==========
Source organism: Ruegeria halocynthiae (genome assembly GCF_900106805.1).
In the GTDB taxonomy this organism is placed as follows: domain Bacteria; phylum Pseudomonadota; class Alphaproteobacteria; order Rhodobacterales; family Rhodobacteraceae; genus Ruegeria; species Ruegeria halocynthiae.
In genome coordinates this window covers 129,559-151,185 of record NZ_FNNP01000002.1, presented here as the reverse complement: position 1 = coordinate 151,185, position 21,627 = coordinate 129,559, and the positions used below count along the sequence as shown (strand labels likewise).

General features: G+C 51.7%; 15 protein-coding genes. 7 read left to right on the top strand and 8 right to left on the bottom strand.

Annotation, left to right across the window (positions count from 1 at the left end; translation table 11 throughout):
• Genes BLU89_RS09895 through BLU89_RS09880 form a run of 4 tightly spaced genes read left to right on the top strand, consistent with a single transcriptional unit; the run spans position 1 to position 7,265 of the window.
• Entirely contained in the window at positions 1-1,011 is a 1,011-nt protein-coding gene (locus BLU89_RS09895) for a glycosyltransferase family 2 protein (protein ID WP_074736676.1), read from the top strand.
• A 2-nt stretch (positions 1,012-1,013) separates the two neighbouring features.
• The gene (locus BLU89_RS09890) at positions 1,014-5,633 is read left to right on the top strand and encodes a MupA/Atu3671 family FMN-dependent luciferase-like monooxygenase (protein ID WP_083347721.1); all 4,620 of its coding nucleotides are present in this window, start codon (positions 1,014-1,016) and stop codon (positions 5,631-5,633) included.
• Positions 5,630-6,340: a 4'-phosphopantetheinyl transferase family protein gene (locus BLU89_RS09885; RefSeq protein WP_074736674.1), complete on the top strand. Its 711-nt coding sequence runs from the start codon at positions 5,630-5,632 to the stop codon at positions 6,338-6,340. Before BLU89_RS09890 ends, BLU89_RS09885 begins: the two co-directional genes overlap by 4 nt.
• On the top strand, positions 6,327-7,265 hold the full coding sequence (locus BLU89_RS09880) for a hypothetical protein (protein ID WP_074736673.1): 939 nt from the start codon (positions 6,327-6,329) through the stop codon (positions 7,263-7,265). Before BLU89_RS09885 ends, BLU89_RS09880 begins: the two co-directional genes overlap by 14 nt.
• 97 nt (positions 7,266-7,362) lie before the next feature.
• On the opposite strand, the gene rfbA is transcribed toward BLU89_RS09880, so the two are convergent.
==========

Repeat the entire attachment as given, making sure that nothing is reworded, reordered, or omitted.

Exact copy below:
Source organism: Ruegeria halocynthiae (genome assembly GCF_900106805.1).
In the GTDB taxonomy this organism is placed as follows: domain Bacteria; phylum Pseudomonadota; class Alphaproteobacteria; order Rhodobacterales; family Rhodobacteraceae; genus Ruegeria; species Ruegeria halocynthiae.
In genome coordinates this window covers 129,559-151,185 of record NZ_FNNP01000002.1, presented here as the reverse complement: position 1 = coordinate 151,185, position 21,627 = coordinate 129,559, and the positions used below count along the sequence as shown (strand labels likewise).

General features: G+C 51.7%; 15 protein-coding genes. 7 read left to right on the top strand and 8 right to left on the bottom strand.

Annotation, left to right across the window (positions count from 1 at the left end; translation table 11 throughout):
• Genes BLU89_RS09895 through BLU89_RS09880 form a run of 4 tightly spaced genes read left to right on the top strand, consistent with a single transcriptional unit; the run spans position 1 to position 7,265 of the window.
• Entirely contained in the window at positions 1-1,011 is a 1,011-nt protein-coding gene (locus BLU89_RS09895) for a glycosyltransferase family 2 protein (protein ID WP_074736676.1), read from the top strand.
• A 2-nt stretch (positions 1,012-1,013) separates the two neighbouring features.
• The gene (locus BLU89_RS09890) at positions 1,014-5,633 is read left to right on the top strand and encodes a MupA/Atu3671 family FMN-dependent luciferase-like monooxygenase (protein ID WP_083347721.1); all 4,620 of its coding nucleotides are present in this window, start codon (positions 1,014-1,016) and stop codon (positions 5,631-5,633) included.
• Positions 5,630-6,340: a 4'-phosphopantetheinyl transferase family protein gene (locus BLU89_RS09885; RefSeq protein WP_074736674.1), complete on the top strand. Its 711-nt coding sequence runs from the start codon at positions 5,630-5,632 to the stop codon at positions 6,338-6,340. Before BLU89_RS09890 ends, BLU89_RS09885 begins: the two co-directional genes overlap by 4 nt.
• On the top strand, positions 6,327-7,265 hold the full coding sequence (locus BLU89_RS09880) for a hypothetical protein (protein ID WP_074736673.1): 939 nt from the start codon (positions 6,327-6,329) through the stop codon (positions 7,263-7,265). Before BLU89_RS09885 ends, BLU89_RS09880 begins: the two co-directional genes overlap by 14 nt.
• 97 nt (positions 7,266-7,362) lie before the next feature.
• On the opposite strand, the gene rfbA is transcribed toward BLU89_RS09880, so the two are convergent.